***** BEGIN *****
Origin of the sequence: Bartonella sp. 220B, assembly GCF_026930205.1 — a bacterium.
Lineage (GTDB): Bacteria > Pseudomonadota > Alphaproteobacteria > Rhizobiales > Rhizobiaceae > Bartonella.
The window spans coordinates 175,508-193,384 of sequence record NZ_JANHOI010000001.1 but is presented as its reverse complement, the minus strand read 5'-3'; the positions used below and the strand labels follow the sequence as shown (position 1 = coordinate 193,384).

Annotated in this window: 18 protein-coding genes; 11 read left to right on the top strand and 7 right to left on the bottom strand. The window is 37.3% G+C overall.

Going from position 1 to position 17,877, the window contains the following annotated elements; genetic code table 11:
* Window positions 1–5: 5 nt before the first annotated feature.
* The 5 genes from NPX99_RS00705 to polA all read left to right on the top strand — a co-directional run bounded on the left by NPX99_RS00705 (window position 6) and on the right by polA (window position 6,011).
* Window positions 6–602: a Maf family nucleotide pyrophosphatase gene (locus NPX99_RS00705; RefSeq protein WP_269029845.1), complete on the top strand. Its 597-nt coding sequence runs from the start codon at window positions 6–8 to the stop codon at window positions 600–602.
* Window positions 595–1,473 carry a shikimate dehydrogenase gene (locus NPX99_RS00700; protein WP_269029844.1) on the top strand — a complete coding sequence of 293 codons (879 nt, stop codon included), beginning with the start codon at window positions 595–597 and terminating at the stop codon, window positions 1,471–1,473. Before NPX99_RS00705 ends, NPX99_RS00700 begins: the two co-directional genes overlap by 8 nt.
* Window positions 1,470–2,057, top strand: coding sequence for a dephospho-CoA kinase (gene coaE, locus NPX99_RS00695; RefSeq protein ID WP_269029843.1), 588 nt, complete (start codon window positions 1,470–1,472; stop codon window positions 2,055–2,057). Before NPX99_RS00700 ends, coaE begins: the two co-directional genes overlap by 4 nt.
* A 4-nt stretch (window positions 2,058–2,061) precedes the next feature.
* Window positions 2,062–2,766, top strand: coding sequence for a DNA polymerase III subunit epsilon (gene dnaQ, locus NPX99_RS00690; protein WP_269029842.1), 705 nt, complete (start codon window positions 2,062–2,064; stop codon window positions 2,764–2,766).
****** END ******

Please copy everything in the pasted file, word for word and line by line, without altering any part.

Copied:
Origin of the sequence: Bartonella sp. 220B, assembly GCF_026930205.1 — a bacterium.
Lineage (GTDB): Bacteria > Pseudomonadota > Alphaproteobacteria > Rhizobiales > Rhizobiaceae > Bartonella.
The window spans coordinates 175,508-193,384 of sequence record NZ_JANHOI010000001.1 but is presented as its reverse complement, the minus strand read 5'-3'; the positions used below and the strand labels follow the sequence as shown (position 1 = coordinate 193,384).

Annotated in this window: 18 protein-coding genes; 11 read left to right on the top strand and 7 right to left on the bottom strand. The window is 37.3% G+C overall.

Going from position 1 to position 17,877, the window contains the following annotated elements; genetic code table 11:
* Window positions 1–5: 5 nt before the first annotated feature.
* The 5 genes from NPX99_RS00705 to polA all read left to right on the top strand — a co-directional run bounded on the left by NPX99_RS00705 (window position 6) and on the right by polA (window position 6,011).
* Window positions 6–602: a Maf family nucleotide pyrophosphatase gene (locus NPX99_RS00705; RefSeq protein WP_269029845.1), complete on the top strand. Its 597-nt coding sequence runs from the start codon at window positions 6–8 to the stop codon at window positions 600–602.
* Window positions 595–1,473 carry a shikimate dehydrogenase gene (locus NPX99_RS00700; protein WP_269029844.1) on the top strand — a complete coding sequence of 293 codons (879 nt, stop codon included), beginning with the start codon at window positions 595–597 and terminating at the stop codon, window positions 1,471–1,473. Before NPX99_RS00705 ends, NPX99_RS00700 begins: the two co-directional genes overlap by 8 nt.
* Window positions 1,470–2,057, top strand: coding sequence for a dephospho-CoA kinase (gene coaE, locus NPX99_RS00695; RefSeq protein ID WP_269029843.1), 588 nt, complete (start codon window positions 1,470–1,472; stop codon window positions 2,055–2,057). Before NPX99_RS00700 ends, coaE begins: the two co-directional genes overlap by 4 nt.
* A 4-nt stretch (window positions 2,058–2,061) precedes the next feature.
* Window positions 2,062–2,766, top strand: coding sequence for a DNA polymerase III subunit epsilon (gene dnaQ, locus NPX99_RS00690; protein WP_269029842.1), 705 nt, complete (start codon window positions 2,062–2,064; stop codon window positions 2,764–2,766).